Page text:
McKinney ISD

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More than a Name: The Legacy of Scott Johnson

Press Release|
Shane Mauldin|
Tuesday, May 24, 2016

Scott Johnson

McKinney, Texas – Scott Johnson, namesake of Johnson Middle school and well-respected McKinney educator, died Sunday at the age of 84. In his passing, he left behind a 35-year legacy in McKinney ISD.

Born and raised near Tioga, Texas, Johnson graduated from Collinsville High School and then went on to earn bachelor’s and master’s degrees in education from the University of North Texas when it was still known as North Texas State College and then North Texas State University.

He began his education career in McKinney ISD in 1957 and—to the benefit of McKinney ISD students—never left. Over the course of his 35 years with the district, Johnson would serve as a teacher, head varsity basketball and football coach, athletic director, assistant superintendent and ultimately superintendent, where he would serve eight years until his retirement in 1988.

Mitch Curry is the principal of Scott Johnson Middle School, and although Curry and Johnson were separated by a generation, they shared the same vision of success for McKinney ISD students that was the hallmark of Johnson’s career. Curry spoke fondly of his encounters with the man for whom his school is named.

“I had the pleasure of meeting Mr. Johnson a few times after being named the principal at SJMS,” said Curry. “He was such a wonderful man and a consummate gentleman. He visited our campus several times, and we had the pleasure of having him speak to our students at some of our assemblies. The students responded to him in a positive way, and you could sense how much he cared for the children of MISD.

“The most important thing I remember about Mr. Johnson is how Leonard Evans (Evans Middle School), Arthur McNeil (McNeil Elementary), Evelyn Johnson (Reuben Johnson Elementary), and Jesse McGowen (McGowen Elementary)—and others whom he worked with—spoke about him. They glowed when talking of him and credited their success and the success of the district to Mr. Johnson. If you knew only that about him, the endorsement of those individuals would be enough to give you a clear picture of his character and his success as an educator.”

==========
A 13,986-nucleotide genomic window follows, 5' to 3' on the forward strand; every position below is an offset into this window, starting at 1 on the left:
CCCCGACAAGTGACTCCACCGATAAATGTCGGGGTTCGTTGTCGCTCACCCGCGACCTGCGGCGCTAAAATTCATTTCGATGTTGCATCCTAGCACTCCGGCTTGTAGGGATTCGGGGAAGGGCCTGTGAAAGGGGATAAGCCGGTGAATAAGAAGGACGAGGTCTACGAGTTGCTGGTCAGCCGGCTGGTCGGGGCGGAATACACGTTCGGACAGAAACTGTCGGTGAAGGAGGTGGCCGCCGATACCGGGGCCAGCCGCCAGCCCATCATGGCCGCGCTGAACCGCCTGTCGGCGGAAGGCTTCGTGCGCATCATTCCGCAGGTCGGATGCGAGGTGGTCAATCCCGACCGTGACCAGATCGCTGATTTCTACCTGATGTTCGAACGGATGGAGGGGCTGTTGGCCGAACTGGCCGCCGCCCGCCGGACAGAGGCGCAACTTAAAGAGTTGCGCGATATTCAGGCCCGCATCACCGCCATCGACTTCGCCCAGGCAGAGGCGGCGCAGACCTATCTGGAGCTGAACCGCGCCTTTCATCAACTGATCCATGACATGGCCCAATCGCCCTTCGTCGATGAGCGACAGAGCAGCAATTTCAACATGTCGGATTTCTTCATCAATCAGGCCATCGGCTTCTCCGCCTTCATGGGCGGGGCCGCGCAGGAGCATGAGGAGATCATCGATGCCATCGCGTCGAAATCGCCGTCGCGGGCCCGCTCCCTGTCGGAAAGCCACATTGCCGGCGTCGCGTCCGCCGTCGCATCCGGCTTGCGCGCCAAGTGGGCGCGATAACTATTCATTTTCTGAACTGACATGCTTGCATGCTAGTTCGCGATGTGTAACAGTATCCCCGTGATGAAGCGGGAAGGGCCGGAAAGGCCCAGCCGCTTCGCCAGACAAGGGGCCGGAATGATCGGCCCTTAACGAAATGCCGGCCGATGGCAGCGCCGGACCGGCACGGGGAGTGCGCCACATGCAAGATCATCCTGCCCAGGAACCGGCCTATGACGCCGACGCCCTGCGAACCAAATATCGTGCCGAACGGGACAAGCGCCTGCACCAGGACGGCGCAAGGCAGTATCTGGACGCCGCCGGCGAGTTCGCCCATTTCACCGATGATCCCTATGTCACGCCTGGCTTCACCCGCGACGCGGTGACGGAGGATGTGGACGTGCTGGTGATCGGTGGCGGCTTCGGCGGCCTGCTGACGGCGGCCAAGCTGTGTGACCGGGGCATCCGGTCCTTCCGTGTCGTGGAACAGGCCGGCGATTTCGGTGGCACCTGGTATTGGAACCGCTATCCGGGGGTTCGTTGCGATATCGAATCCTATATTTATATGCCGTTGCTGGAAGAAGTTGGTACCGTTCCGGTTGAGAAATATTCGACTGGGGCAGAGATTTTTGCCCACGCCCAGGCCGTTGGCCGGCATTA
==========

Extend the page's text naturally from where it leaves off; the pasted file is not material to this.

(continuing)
Arthur McNeil, for whom McNeil Elementary is named, served as MISD Business Manager and then Asst. Superintendent of Business Affairs for MISD and worked under Johnson. “He was a very good superintendent to work with,” said McNeil. “He was very cooperative and understanding and very open to something new—anything that would move the district forward. He was for it 100 percent.”

As the current superintendent of McKinney ISD, Dr. Rick McDaniel deeply values the legacy established by Scott Johnson and his forward-thinking approach to the job. “Scott Johnson was known districtwide as a man of integrity, a man of character and a man with a vision,” McDaniel said. “His legacy is one that superintendents should try our best to emulate.

“More importantly, he was a man that cared genuinely for people; he valued relationships, which is something that is a very important part of my tenure — people first, and the kids’ success will follow,” said McDaniel. “During his time with McKinney ISD, the city was substantially smaller, but he had an eye toward the future and what McKinney would become. He certainly put things in place for us to have success down the line. He was definitely a forward thinker.”

Johnson was an active member of the First Baptist Church of McKinney, McKinney Lions Club and many other professional and civic organizations. He is survived by his wife of 55 years, Jan Johnson of Collinsville. They have two grown sons, Scotty and Ross, and four grandchildren.

Funeral services will be held at 2 p.m. on Thursday, May 26, 2016 at First Baptist Church, 308 E. Broadway St. in Gainesville, Texas. Visitation is scheduled for Wednesday evening from 6 – 8 p.m. at the Turrentine-Jackson-Morrow Funeral Home in Allen.

It would be impossible to know how many lives have been impacted by Scott Johnson, but his legacy continues at the school that bears his name, where each day, students take one more step toward a promising future.

“Although we hate that Mr. Johnson has passed,” said McDaniel, “we hope that the students who enter the hallways at Scott Johnson Middle School every day will understand the standard that was set in our district by their school’s namesake.”

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Scott Johnson

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